On 10 May 2021, the Full Court of the Federal Court of Australia handed down its judgment in Badenoch Integrated Logging Pty Ltd v Bryant, in the matter of Gunns Limited (in liq)(receivers and managers apptd)  FCAFC 64. Industry commentators have suggested that the judgment in Gunns has the affect of abolishing the peak indebtedness rule. For over 50 years, liquidators have used the peak indebtedness rule to ascertain the amount to be clawed back from creditors as unfair preference payments in the context of continuing business relationships. The judgment of Gunns will likely significantly reduce the quantum of unfair preference claims recoverable by liquidators in the context of claims involving continuous business relationships between the insolvent company and creditor.
It appears that the decision of Gunns has not been appealed to the High Court of Australia, or that if it has, the issue of special leave has not yet been dispensed. In those circumstances, choice of forum might be one way to utilise or challenge the decision of Gunns.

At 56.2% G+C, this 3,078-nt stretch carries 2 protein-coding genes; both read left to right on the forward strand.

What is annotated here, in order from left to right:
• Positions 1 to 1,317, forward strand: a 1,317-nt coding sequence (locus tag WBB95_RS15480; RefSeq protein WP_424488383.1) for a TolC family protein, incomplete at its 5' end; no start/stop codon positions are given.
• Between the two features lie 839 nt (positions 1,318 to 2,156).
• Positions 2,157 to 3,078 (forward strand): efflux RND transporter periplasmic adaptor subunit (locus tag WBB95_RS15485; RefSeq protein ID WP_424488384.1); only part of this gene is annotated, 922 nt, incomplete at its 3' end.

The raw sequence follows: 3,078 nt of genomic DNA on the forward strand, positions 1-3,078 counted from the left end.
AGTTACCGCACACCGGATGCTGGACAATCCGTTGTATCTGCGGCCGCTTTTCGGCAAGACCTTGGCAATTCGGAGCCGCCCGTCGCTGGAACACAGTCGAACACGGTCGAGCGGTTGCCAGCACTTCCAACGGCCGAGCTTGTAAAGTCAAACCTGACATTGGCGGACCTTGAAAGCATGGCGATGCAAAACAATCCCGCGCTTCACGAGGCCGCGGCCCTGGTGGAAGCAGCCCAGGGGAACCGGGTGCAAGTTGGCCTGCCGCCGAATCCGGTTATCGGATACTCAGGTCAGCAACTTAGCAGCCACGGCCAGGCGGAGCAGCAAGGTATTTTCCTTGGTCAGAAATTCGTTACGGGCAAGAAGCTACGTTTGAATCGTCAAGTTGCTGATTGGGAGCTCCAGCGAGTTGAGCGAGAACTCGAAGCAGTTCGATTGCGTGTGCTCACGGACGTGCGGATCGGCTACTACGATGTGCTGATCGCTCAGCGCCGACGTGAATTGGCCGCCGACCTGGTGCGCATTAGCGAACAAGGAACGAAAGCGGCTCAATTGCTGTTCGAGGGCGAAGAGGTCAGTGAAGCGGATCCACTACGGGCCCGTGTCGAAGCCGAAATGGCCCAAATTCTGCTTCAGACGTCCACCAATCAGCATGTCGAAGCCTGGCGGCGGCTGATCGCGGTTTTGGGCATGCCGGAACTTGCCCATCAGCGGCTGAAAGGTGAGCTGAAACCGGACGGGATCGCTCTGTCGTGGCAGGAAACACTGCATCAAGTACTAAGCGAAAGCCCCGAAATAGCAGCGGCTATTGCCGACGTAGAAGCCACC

In determining whether an unfair preference is given to a creditor, section 588FA(3) of the Corporations Act 2001 (Cth) provides that transactions entered into during the relation-back period as part of a continuous business relationship comprise one single transaction. The purpose of that provision is to account for the fluctuating indebtedness to a creditor as ongoing transactions are entered into in the course of a continuing business relationship.1
Prior to Gunns, a liquidator was typically able to elect the point in time during the continuing business relationship and the relation-back period as the time at which the single transaction was to be considered for the purposes of quantifying an unfair preference claim. Consequently, liquidators would almost invariably nominate the point of peak indebtedness, thereby maximising the quantum of the preference claim.
One difficulty with the peak indebtedness rule is reconciling it with the doctrine of ultimate effect which acknowledges that there is no preference if payments to creditors are made to induce a supply of goods or services of equal or greater value.2 Accordingly, the application of the peak indebtedness rule can result in outcomes where the net effect of the payment is effectively disregarded or ignored or which lead to inconsistent and unfair outcomes as between otherwise equally ranking unsecured creditors.
The decision of Gunns